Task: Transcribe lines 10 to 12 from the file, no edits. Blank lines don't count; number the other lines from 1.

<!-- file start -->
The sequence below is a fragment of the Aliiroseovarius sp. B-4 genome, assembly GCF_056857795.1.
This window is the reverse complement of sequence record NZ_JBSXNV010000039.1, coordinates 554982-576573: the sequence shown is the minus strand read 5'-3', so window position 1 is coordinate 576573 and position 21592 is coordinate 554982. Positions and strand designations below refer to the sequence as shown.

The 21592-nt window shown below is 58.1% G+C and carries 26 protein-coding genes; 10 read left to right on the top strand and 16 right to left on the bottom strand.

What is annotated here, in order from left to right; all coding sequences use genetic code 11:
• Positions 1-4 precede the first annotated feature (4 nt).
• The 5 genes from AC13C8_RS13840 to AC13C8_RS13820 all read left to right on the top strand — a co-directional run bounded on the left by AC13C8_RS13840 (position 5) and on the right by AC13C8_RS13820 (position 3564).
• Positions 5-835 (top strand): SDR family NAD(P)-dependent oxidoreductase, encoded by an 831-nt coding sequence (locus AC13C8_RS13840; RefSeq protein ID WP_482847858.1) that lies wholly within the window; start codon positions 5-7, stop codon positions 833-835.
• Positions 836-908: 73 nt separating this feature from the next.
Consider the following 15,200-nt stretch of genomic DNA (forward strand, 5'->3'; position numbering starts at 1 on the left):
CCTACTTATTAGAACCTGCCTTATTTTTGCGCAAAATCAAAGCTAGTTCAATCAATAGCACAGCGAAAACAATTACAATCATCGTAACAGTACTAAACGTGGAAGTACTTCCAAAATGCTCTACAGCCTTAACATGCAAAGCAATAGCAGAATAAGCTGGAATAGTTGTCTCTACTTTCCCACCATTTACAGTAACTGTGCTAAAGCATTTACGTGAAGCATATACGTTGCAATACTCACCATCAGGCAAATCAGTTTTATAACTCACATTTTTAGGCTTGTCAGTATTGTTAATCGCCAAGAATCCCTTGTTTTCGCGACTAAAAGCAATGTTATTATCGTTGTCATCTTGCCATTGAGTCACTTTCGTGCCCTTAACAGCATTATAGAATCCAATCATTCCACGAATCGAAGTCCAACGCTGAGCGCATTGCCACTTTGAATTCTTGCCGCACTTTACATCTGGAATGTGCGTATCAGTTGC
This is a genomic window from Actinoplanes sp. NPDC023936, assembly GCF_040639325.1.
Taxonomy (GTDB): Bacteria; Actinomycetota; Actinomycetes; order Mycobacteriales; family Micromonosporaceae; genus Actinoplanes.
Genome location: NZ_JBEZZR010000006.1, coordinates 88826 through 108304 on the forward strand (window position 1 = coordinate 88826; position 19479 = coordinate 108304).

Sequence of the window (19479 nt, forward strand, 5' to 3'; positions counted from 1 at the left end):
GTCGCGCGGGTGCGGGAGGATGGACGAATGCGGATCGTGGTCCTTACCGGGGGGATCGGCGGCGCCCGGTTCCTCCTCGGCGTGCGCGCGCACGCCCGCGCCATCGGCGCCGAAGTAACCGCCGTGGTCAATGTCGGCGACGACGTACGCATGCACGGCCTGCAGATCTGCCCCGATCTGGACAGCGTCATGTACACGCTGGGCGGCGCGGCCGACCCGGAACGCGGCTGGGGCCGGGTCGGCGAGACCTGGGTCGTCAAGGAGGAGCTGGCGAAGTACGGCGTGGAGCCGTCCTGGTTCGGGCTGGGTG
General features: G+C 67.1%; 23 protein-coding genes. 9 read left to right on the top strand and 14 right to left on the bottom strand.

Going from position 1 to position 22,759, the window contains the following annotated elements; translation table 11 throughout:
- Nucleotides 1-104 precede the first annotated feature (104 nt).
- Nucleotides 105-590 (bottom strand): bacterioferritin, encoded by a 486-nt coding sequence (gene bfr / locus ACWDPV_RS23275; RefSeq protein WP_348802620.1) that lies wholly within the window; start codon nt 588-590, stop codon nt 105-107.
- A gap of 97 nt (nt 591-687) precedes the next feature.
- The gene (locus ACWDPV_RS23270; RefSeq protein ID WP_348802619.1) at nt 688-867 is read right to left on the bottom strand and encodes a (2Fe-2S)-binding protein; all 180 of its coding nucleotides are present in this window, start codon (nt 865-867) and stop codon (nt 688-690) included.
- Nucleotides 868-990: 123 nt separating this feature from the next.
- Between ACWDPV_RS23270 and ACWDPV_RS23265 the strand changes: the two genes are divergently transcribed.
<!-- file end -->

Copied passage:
CCTACTTATTAGAACCTGCCTTATTTTTGCGCAAAATCAAAGCTAGTTCAATCAATAGCACAGCGAAAACAATTACAATCATCGTAACAGTACTAAACGTGGAAGTACTTCCAAAATGCTCTACAGCCTTAACATGCAAAGCAATAGCAGAATAAGCTGGAATAGTTGTCTCTACTTTCCCACCATTTACAGTAACTGTGCTAAAGCATTTACGTGAAGCATATACGTTGCAATACTCACCATCAGGCAAATCAGTTTTATAACTCACATTTTTAGGCTTGTCAGTATTGTTAATCGCCAAGAATCCCTTGTTTTCGCGACTAAAAGCAATGTTATTATCGTTGTCATCTTGCCATTGAGTCACTTTCGTGCCCTTAACAGCATTATAGAATCCAATCATTCCACGAATCGAAGTCCAACGCTGAGCGCATTGCCACTTTGAATTCTTGCCGCACTTTACATCTGGAATGTGCGTATCAGTTGC
This is a genomic window from Actinoplanes sp. NPDC023936, assembly GCF_040639325.1.
Taxonomy (GTDB): Bacteria; Actinomycetota; Actinomycetes; order Mycobacteriales; family Micromonosporaceae; genus Actinoplanes.